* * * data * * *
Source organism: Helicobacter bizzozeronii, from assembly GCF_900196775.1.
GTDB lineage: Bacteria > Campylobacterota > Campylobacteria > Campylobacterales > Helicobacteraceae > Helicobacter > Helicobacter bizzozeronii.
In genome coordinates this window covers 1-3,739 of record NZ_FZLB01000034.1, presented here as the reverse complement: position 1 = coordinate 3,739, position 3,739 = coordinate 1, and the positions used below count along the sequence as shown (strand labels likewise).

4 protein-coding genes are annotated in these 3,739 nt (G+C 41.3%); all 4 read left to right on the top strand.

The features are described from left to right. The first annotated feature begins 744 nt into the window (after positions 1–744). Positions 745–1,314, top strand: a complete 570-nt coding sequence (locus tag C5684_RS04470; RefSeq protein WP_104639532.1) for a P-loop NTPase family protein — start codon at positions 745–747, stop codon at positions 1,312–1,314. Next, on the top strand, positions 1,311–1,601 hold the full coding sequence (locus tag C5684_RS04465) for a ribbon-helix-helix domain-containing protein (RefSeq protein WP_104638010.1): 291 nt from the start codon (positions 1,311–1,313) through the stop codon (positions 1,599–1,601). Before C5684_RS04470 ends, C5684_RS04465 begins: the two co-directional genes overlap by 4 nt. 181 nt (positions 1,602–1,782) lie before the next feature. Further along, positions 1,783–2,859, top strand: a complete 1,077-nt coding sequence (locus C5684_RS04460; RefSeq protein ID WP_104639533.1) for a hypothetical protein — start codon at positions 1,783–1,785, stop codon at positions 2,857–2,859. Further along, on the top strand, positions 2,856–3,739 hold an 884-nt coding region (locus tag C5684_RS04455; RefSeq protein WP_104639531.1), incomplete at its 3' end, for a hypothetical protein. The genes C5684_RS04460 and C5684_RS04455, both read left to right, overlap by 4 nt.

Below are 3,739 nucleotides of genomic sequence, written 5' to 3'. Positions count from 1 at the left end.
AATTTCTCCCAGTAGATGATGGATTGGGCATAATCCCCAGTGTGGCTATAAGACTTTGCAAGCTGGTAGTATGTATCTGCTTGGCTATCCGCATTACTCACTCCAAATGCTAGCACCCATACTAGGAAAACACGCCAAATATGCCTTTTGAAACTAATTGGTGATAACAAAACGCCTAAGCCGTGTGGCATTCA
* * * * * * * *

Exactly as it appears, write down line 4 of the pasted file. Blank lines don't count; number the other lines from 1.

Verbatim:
4 protein-coding genes are annotated in these 3,739 nt (G+C 41.3%); all 4 read left to right on the top strand.